“In the Heights” will forever be seen with different eyes than the eyes that watched this modest musical before creator Lin-Manuel Miranda became the most famous person in musical theater. Even if you have not seen his better-known show, you know Miranda did something phenomenal with “Hamilton.”

Where does that leave “In the Heights,” which opened at the St. Paul’s Ordway Center on Friday in a coproduction with Teatro del Pueblo? On one level, it is clearly a young work by a composer and lyricist who would go on to greater things. On the other, it’s a pageant, with quirky and earnest characters jumping up for their performance moment — all within the course of three summer days.

Miranda wrote “In the Heights” as a paean to Washington Heights, the heavily Latino neighborhood where he grew up. He originally played the narrator, Usnavi, who introduces the hood (Anna Louizos’ set has a little “Sesame Street” charm) and runs his little bodega.

Everyone aspires in “The Heights.” Usnavi (Justin Gregory Lopez) wouldn’t mind moving to the Dominican Republic. Nina (Aline Mayagoitia) has spent a year at Stanford University. Her parents (Pedro R. Bayon and Lara Trujillo) have built a cab company. Vanessa (Val Nuccio) wants to move downtown, and her chums at the hair and nails salon (Emily Madigan and Lauren Villegas) are moving to the Bronx and cheaper rent.

Holding the key to happiness and change is Abuela Claudia (Debra Cardona). She reveals her secret in “Paciencia Y Fe (Patience and Faith).”

The Ordway/Teatro del Pueblo production was still a little balky Friday night after a few previews. James Rocco’s choreography is typically aggressive and physical. He knows how to stage a number. The voices are solid, not great. Mayagoitia has the strongest, while Nuccio matches her pipes with a personality that makes Vanessa the most appealing character on stage. She has the hurt vulnerability that defines someone eager to run away. Madigan and Villegas get the fun-girl comic moments, which they savor.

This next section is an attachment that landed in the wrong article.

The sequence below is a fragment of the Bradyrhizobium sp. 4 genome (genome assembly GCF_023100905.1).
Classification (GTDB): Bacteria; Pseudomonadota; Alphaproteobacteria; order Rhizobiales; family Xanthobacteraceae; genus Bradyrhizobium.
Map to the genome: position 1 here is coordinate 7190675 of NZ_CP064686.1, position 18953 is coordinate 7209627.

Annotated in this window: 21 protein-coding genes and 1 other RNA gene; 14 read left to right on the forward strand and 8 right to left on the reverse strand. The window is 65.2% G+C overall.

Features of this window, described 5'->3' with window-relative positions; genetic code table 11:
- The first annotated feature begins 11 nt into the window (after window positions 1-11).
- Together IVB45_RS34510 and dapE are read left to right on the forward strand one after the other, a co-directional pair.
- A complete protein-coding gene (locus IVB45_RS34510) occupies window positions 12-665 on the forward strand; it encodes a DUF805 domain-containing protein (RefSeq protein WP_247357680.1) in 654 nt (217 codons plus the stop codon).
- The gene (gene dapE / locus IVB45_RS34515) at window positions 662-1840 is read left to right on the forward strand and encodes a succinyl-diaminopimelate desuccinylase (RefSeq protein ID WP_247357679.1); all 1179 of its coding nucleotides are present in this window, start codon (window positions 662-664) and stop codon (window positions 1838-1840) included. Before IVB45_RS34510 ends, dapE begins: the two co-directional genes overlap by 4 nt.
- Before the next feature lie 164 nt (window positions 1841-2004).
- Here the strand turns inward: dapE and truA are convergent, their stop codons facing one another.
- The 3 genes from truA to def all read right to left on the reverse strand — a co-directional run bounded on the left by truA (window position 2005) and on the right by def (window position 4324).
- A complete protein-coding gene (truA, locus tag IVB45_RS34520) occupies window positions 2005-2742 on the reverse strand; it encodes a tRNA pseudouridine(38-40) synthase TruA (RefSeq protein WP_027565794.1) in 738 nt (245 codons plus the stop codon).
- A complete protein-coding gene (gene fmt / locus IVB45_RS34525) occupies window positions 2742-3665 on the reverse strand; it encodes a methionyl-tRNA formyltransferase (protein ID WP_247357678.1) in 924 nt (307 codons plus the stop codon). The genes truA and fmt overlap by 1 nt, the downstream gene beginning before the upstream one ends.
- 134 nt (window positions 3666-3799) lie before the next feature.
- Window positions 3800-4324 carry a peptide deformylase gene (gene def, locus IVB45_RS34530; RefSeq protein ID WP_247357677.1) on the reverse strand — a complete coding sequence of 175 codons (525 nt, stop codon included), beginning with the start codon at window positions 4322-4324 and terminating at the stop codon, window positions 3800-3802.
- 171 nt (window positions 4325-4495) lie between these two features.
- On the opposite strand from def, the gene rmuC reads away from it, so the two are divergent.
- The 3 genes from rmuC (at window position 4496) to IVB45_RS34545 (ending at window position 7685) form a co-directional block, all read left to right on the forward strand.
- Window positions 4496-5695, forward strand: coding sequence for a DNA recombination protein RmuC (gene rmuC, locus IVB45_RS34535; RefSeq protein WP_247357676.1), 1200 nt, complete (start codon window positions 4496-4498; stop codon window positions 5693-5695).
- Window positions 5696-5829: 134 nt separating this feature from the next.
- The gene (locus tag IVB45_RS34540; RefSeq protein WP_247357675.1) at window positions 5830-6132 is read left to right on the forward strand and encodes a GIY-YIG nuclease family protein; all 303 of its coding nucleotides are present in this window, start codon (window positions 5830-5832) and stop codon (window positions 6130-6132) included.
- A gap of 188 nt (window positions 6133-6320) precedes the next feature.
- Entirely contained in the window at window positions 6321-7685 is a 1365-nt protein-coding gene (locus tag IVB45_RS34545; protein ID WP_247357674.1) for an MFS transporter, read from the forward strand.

Lopez’s singular flaw is that he isn’t Lin-Manuel Miranda. He blends in with the crowd, never establishing himself as the charismatic host of our visit to the northwest tip of Manhattan Island. He and his cousin Sonny (Fernando Collado) too often seem like castoffs from “West Side Story” or an ABC after-school special about keeping it real on a hot summer day when the power goes out.

Stephen Scott Wormley, on the other hand, has an angular strength and integrity, which he pours into Benny, Nina’s boyfriend. Adan Varela adds color as the operatic guy who sells flavored ice.

Even though “In the Heights” won the Tony for best musical (rightly), Quiara Alegria Hudes’ script has never matched the muscle of Miranda’s music. The book scenes here, directed by Rocco and Alberto Justiniano, can’t overcome the triteness and lack of character development.

It’s no “Hamilton,” but to be fair, it never was. “In the Heights” is a little musical that gave voice to a neighborhood not that often mentioned. It was a passionate “hello” from Washington Heights’ greatest current talent. So. Hello.


Graydon Royce is a longtime Star Tribune critic. He can be reached at roycegraydon@gmail.com.